Almost a full year after the release of good kid, m.A.A.d city, it's amusing to recall the pre-release naysayers who expressed doubts about whether "Swimming Pools" could ever be a hit single, whether Kendrick would ever be more than an "internet star" or a "mixtape rapper," and who questioned the wisdom of Dr. Dre signing TDE to a label deal.
Long before gkmc, Kendrick Lamar had distinguished himself as a master of innovative flows and uncommonly rigorous lyrics. His debut album Section.80 contained enough powerful compositions—think "A.D.H.D" and "Keisha's Song"—to make it clear that he was a talent to be reckoned with, someone capable of blazing an indelible trail across the hip-hop stratosphere. But nothing on his five preceding mixtapes or that remarkable debut prepared listeners for what was to come.
More than a collection of great songs (and there isn't a single weak link among the 12 songs on the original release) gkmc was a fully formed hip-hop Bildungsroman, or coming-of-age-narrative. The form dates back to the 12th century Arabic author Ibn Tufail, but more recent examples, like James Joyce's Portrait of the Artist as a Young Man, J.D. Salinger's A Catcher In The Rye, and (the possible precursor to the album's title) Jay McInerney's Bright Lights, Big City all concern the moral development of the young protagonist facing all manner of trials and tribulations on their way to enlightenment.
The closest parallels in hip-hop would be Nas's Illmatic and Biggie's Ready to Die, both of which have cover artwork featuring a—you guessed it—portrait of the artist as a young man (although the baby with the fro pictured on the cover of RTD was just a stand-in for young Christopher Wallace). Kendrick's album art—a time-faded Polaroid of the artist as a baby surrounded by family members with their eyes blacked out—signals the level of art to which this album aspires.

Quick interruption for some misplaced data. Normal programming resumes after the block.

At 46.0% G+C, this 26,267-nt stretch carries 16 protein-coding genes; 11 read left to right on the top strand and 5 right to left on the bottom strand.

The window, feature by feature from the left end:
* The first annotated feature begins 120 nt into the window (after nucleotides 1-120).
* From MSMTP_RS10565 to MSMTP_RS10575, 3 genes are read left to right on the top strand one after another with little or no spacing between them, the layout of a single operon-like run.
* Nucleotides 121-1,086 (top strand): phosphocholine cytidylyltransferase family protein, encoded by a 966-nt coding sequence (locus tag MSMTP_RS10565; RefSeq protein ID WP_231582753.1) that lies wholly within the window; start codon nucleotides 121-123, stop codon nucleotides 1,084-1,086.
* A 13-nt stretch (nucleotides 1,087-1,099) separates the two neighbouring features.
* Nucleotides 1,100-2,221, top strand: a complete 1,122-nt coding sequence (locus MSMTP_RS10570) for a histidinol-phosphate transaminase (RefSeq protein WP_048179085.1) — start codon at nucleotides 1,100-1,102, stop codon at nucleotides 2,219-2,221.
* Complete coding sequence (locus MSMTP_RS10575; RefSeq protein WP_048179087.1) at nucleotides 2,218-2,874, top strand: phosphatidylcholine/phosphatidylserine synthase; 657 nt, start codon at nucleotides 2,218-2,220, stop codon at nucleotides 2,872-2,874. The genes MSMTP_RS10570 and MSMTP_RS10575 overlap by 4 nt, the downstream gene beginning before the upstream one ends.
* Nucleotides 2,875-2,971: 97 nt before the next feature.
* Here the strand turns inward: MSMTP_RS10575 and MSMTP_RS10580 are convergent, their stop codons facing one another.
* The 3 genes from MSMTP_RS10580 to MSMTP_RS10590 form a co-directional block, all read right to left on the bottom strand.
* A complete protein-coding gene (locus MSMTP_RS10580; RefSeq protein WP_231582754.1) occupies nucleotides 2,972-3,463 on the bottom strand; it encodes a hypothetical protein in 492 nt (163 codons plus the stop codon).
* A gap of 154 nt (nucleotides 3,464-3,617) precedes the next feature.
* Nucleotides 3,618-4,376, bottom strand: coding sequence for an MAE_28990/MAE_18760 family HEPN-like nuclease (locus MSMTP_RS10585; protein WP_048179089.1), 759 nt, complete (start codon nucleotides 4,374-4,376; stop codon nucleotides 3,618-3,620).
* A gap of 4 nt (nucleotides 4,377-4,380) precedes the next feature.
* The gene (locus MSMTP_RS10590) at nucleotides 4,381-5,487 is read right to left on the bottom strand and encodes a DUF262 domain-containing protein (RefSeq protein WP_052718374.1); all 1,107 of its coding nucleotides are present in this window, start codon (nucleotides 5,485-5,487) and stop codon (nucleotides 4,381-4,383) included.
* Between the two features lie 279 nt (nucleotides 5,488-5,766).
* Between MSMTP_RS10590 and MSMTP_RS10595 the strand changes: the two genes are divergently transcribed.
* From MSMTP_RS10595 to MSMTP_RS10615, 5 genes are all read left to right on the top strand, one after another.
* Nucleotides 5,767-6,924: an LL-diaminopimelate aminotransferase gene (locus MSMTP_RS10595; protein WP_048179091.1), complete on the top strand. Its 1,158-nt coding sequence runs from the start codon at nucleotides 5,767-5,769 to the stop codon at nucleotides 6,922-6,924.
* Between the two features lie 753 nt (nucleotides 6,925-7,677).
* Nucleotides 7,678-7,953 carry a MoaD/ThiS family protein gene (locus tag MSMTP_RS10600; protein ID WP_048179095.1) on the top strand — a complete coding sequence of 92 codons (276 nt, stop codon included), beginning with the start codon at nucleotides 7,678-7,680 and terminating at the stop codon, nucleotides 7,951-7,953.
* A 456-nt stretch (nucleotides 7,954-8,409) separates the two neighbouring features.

The album eschews chronology in favor of a fractured narrative structure—in much the same way real memories come cascading back in whatever order they please. But the storyline can roughly be summarized as the journey of a kid with musical aspirations growing up amidst L.A. gang culture (as well as strong family structure) who becomes a grown man destined to rewrite Compton's chapter in hip-hop history.
Along the way we hear about his burning desire for Sherane, his dad's desire for Domino's, and his friends from around the way who lure him to hop in the car with them because they've got a "packet of blacks and a beat CD," which leads to the epic "Backseat Freestyle" as well as other dead serious adventures. When Kendrick raps about "respect my mind or die from lead shower" the threat of said showers is very real, as we are reminded at the 2:00 mark of "Sing About Me / I'm Dying of Thirst." It's hard to say what's more heart-rending, the mid-song assassination or the fact that Kendrick just keeps rapping with barely a pause. (And of course the aforementioned thirst is a thirst for the baptismal holy water of redemption.)
More than the debates about how soon it's appropriate to confer "classic" status on this monumental work of art, the best measure of the greatness of gkmc is the immediate influence. Big Sean's Hall of Fame and Danny Brown's Old both show the influence of Kendrick's audacious artistic ambition—they are not the first, nor will they be the last. That "Control" verse was cool, but the truth is that nothing was the same since Kendrick dropped that good kid, m.A.A.d city. — Rob Kenner